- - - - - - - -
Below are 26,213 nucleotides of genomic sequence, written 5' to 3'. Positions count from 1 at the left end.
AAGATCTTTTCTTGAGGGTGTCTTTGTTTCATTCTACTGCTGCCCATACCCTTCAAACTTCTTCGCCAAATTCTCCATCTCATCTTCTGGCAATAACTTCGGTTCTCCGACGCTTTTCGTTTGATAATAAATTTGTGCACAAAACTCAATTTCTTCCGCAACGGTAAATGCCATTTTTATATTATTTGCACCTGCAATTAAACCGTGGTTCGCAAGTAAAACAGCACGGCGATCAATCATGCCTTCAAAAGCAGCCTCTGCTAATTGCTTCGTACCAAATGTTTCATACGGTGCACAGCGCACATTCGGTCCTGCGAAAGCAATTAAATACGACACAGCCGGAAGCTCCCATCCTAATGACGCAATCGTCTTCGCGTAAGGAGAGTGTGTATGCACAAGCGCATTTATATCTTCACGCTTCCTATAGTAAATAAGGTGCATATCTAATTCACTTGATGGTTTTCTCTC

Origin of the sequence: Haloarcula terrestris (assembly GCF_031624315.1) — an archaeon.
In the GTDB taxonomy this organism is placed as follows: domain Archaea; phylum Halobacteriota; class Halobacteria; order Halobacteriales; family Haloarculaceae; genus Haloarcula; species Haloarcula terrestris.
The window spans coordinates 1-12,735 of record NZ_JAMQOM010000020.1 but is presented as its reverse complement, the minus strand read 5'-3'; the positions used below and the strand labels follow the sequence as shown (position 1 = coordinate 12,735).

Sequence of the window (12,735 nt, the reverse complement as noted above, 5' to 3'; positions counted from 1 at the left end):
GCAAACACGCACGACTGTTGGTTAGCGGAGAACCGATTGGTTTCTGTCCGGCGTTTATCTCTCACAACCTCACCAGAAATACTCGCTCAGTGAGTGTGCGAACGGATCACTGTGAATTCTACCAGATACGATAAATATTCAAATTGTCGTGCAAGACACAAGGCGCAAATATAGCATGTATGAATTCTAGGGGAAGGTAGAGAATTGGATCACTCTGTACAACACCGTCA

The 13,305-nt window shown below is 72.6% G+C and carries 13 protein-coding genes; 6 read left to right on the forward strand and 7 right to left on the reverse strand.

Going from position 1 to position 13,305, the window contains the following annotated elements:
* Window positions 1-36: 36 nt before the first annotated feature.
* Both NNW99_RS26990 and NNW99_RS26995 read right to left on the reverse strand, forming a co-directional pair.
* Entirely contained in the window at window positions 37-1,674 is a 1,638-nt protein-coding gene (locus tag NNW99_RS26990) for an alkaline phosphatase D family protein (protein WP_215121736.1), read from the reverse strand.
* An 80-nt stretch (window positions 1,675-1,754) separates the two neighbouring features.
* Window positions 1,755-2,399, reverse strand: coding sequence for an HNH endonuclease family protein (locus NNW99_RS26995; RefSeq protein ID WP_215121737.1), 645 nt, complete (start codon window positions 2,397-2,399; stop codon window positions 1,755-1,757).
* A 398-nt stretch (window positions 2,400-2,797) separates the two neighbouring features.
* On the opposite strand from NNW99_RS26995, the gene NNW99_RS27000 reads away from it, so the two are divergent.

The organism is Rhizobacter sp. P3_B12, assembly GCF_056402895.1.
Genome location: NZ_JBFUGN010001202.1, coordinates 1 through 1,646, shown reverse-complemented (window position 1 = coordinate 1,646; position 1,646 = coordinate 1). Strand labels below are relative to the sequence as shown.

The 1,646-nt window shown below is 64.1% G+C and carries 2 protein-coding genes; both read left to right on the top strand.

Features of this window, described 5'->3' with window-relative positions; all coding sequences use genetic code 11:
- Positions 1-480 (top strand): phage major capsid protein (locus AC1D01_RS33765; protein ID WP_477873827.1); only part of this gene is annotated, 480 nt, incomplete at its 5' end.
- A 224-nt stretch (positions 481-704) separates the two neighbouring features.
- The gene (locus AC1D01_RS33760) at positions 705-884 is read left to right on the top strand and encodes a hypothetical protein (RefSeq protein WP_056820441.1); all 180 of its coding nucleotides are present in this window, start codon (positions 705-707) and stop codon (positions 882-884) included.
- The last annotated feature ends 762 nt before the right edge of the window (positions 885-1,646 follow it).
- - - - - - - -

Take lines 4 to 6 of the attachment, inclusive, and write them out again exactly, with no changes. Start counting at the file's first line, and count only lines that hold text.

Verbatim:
In the GTDB taxonomy this organism is placed as follows: domain Archaea; phylum Halobacteriota; class Halobacteria; order Halobacteriales; family Haloarculaceae; genus Haloarcula; species Haloarcula terrestris.
The window spans coordinates 1-12,735 of record NZ_JAMQOM010000020.1 but is presented as its reverse complement, the minus strand read 5'-3'; the positions used below and the strand labels follow the sequence as shown (position 1 = coordinate 12,735).

Sequence of the window (12,735 nt, the reverse complement as noted above, 5' to 3'; positions counted from 1 at the left end):